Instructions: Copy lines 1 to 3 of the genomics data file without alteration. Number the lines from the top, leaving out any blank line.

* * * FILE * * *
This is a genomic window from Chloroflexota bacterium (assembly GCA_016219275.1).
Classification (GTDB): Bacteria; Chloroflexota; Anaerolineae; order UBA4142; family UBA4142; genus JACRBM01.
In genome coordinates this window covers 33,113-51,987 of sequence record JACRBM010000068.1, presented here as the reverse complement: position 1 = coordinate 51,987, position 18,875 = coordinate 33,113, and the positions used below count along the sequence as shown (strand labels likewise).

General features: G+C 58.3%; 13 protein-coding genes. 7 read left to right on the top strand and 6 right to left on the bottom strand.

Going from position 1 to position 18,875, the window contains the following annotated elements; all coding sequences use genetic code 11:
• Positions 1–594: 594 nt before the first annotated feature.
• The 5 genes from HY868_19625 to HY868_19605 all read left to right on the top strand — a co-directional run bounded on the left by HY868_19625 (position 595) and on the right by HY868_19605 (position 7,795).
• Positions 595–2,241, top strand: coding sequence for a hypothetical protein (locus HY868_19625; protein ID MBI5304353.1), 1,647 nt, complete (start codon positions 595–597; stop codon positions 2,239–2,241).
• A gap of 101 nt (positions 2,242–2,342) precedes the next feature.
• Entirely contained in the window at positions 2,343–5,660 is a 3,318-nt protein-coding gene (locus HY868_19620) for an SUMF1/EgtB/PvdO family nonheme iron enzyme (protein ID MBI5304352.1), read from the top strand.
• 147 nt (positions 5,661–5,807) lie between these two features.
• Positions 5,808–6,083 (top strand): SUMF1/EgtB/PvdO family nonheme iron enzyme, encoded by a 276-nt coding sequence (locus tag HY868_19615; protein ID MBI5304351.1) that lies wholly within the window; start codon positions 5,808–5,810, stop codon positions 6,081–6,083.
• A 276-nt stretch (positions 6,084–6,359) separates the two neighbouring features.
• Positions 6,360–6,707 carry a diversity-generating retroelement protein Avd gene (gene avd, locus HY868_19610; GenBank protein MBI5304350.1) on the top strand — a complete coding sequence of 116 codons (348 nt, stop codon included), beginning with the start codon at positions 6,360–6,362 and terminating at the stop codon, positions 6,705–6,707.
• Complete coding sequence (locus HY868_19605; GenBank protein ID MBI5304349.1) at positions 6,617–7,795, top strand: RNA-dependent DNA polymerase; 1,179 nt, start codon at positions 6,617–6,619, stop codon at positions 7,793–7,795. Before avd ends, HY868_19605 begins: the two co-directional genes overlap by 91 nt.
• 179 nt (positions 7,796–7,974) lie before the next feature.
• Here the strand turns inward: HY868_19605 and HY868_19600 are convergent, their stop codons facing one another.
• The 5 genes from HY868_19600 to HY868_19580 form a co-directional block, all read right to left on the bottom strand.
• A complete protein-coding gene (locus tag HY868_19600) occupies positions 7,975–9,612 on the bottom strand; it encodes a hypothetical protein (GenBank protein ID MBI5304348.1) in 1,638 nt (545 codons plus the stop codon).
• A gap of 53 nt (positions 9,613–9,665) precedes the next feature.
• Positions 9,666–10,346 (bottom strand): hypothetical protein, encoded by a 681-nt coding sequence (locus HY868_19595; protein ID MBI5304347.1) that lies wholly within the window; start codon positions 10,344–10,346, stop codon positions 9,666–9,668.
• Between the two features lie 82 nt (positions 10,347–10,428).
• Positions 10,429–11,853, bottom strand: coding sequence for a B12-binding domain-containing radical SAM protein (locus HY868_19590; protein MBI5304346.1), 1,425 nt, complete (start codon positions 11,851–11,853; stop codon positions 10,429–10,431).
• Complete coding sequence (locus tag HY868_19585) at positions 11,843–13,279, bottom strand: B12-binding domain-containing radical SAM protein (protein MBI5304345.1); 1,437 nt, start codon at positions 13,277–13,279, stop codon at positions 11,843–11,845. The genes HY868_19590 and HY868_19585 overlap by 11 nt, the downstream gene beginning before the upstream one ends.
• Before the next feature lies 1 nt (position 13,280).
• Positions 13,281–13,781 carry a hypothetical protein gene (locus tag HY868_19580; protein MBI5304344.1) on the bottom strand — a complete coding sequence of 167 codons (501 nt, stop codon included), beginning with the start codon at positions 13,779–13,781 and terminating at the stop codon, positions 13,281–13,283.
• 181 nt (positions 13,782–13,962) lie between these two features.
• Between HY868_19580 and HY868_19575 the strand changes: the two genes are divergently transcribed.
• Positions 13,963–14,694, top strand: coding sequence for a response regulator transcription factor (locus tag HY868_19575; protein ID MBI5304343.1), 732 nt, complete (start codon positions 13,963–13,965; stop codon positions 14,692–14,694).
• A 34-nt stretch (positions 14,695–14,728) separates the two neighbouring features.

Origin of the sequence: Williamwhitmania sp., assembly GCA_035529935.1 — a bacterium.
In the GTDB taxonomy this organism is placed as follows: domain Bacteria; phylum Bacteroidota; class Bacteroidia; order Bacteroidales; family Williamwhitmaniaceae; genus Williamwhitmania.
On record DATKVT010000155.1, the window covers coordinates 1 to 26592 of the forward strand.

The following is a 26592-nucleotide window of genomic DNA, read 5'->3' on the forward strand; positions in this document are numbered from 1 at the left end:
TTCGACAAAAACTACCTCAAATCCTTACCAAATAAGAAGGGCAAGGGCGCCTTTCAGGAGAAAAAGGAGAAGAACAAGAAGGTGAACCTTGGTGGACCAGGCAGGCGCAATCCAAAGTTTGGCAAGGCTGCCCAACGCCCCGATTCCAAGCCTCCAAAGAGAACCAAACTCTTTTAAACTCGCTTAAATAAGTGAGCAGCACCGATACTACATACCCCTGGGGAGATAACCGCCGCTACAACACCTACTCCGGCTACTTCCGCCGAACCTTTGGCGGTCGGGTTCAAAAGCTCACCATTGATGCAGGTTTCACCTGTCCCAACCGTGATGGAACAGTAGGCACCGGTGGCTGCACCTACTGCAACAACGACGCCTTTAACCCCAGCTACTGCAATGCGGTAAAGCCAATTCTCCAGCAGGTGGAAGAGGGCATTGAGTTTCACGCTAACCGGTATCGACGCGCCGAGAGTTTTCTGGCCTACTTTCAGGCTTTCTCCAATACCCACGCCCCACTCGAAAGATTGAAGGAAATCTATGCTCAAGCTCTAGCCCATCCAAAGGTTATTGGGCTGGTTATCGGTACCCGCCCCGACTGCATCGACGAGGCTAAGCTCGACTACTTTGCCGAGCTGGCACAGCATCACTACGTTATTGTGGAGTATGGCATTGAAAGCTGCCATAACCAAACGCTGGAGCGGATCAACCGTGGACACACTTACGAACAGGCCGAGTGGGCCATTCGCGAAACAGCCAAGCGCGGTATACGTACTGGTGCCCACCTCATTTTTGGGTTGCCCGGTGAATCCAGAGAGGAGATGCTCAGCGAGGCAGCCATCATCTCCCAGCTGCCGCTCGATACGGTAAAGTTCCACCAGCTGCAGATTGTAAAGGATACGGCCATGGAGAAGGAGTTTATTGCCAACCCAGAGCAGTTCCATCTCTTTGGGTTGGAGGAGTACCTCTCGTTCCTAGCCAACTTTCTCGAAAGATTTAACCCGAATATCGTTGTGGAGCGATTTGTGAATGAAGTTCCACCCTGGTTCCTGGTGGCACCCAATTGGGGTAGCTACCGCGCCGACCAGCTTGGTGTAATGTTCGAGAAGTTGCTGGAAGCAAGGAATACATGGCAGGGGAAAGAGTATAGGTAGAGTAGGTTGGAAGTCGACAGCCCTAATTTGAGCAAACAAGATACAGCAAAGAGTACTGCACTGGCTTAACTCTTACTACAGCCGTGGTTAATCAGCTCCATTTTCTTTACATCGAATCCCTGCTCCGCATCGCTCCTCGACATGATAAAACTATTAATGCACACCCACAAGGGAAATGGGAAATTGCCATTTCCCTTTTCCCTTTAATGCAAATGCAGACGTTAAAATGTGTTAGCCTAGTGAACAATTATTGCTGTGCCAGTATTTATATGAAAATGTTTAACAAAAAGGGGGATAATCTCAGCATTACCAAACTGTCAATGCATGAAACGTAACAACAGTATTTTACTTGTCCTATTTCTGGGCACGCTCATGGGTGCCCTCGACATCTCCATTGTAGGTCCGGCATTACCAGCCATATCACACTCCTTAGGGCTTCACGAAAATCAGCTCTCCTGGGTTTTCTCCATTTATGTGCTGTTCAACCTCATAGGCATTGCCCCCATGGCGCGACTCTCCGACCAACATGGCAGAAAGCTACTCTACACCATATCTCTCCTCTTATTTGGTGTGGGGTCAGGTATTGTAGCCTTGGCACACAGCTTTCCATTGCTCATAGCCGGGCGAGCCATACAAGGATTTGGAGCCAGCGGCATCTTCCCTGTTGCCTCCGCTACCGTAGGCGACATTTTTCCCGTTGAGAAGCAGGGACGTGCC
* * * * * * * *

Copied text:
This is a genomic window from Chloroflexota bacterium (assembly GCA_016219275.1).
Classification (GTDB): Bacteria; Chloroflexota; Anaerolineae; order UBA4142; family UBA4142; genus JACRBM01.
In genome coordinates this window covers 33,113-51,987 of sequence record JACRBM010000068.1, presented here as the reverse complement: position 1 = coordinate 51,987, position 18,875 = coordinate 33,113, and the positions used below count along the sequence as shown (strand labels likewise).